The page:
Here is a shit photo record shot…

 

a diver doing great
And here is another, which looks a bit less like a Guillemot…
 
a diver doing northern

Before I left site I also had cracking views of a Black Redstart.  Patch birding, eh?

birds what I saw recently

Sanderlings (up to eight!) are knocking about in their winter whiteness but strangely no Snow Buntings even though they are being seen in Caister.

Yesterday brought a Red-throated Diver, Black Redstart and no Kittiwakes.

Er, Turnstones.  And Meadow Pipits.

Gulls, yes! Gulls!  Lots of gulls, including floaty meds.  But not so many GBB.

Um, Cormorants.

And barring an occasional Peregrine and Pied Wagtails, that is about a whole week in a patch in one tidy post.

Lush.

not completely boring though

Recently, the patch birding has been dominated by seawatching (which I am still carrying out in inappropriate windage) but it has been enjoyable.  There, I said it.  I enjoy seawatching.  It’s not because I see loads of cracking birds when I do it, because I don’t.  It’s a more philosophical thing.  If I had more wine inside me I may have felt compelled to qualify this, but I haven’t. 

But there are  birds.  This week has been spent watching Kittiwakes amongst the other gulls.  Due to their wheeling tendency there have been between three and thirty in each session.  I suspect the former due to the normal lack of birds that I see at sea, but the truth is probably somewhere in the middle.  Mainly adult birds, and lovely and elegant and delicate but robust at the same time.  They really are a treat to watch in a strong wind.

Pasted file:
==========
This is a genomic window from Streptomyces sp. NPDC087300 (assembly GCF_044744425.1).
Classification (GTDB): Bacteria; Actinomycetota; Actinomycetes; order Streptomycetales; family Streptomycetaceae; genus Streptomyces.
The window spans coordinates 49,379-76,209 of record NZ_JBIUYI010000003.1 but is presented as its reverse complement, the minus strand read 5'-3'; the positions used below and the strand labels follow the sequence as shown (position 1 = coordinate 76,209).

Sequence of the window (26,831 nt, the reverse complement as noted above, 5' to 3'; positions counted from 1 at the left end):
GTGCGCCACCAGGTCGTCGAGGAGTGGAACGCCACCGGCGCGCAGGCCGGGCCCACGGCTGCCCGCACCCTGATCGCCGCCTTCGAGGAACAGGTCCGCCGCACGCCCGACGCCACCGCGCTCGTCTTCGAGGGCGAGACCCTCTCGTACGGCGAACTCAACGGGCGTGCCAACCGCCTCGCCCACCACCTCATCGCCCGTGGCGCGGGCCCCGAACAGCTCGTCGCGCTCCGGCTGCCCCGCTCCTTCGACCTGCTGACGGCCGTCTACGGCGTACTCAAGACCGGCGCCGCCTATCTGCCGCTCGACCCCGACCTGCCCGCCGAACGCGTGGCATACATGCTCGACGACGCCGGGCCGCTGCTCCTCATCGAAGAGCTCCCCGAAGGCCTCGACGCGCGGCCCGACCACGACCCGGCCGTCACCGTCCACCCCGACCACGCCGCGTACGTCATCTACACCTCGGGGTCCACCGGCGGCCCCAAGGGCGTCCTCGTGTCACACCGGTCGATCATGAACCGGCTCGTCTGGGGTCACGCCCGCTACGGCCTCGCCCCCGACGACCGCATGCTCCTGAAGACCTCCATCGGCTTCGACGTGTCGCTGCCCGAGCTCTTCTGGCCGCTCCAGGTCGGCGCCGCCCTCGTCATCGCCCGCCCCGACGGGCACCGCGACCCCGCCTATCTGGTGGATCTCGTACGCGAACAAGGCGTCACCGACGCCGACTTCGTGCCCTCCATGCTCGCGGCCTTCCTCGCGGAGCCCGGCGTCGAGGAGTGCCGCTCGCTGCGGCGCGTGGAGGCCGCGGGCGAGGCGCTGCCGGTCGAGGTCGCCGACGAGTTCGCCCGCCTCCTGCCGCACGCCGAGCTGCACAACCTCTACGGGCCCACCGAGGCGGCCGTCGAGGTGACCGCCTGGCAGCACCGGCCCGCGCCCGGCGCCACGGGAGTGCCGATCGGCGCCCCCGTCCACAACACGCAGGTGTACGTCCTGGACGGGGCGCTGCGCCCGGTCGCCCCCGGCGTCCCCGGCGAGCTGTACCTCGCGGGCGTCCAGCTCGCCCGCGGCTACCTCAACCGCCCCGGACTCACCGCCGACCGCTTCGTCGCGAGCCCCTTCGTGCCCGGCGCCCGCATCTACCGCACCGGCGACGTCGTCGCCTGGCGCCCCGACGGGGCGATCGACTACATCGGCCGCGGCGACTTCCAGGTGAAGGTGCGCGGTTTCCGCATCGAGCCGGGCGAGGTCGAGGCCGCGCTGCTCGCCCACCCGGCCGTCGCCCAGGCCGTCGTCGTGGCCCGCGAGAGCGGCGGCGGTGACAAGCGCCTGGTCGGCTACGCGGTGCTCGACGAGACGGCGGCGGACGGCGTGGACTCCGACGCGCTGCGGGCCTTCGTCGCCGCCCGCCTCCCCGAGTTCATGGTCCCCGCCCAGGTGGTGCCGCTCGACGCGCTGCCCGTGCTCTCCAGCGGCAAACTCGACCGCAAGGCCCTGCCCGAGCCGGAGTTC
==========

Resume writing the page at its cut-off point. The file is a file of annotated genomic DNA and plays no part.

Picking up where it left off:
Yesterday, I watched a Peregrine come in off the sea carrying prey.  Due to the colour (blackish) and the length of the legs (longish) I instantly thought Moorhen.  Which would be a patch tick.  I have ticked flat fish in the gob of a Cormorant and Sand Eels in the ‘marf’ of a Common Tern, but they were twitching.  The boid that the Peregrine had was properly dead, and not tickable (patch rule 14 – Thou shalt not ticketh the dead aviform).

turned off

That stupid bloody snow that wordpress automatically turn on each year.  Did I ask for snow on my blog?  Of course I didn’t.  Did I ask for lots of interesting birds to write about?  Of course I did.  Still, you can’t have everything I guess.

a gull doing reasonably normal

 Mrs Thing likes Herring Gulls, so I take photos of them.  Can’t blame her when they look like this…

this will be a patch tick …

… eventually.

When I get round to the identification that is. 

a mushroom doing fun guy. sorry.

 

Which will require the purchase of a book of course.  Annoying eh, another one of those paper things with words in to add to all the others. Gutted.

 

hooky

Nice year tick today with a Grey Wagtail, only my second in this patch. Lovely little bird that I don’t see enough of lately.  Fair few Pied, but as handsome as they are I do prefer their Grey cousin.

Lately the birding has been dominated by seawatching.  This has generally been dominated by Great Black-backed Gulls interspersed with very occasional little black things steaming past that I cannot identify. Largely due to the distance rather than my inability to identify little black things that steam past, which is in itself quite vast.  This is quite typical of my seawatching experience and I love it. 

Let’s have a picture of one of them there gulls eh?

 

great black backed doing 2nd winter, or possibly not

What a beast!  Just look at the hook on it!  Look at that mantle!  Yummy!

the previous post in a visual stylee

Two birds.

two birds doing looking a bit brown at distance

 

A bird.

a bird doing not sleeping for once

The other one.

a second bird doing patch tick

 

a butterfly

Small copper I think you’ll find.  Been seeing a few, but this is the first one that sat still enough to get a shot of.

a butterfly doing tatty

near miss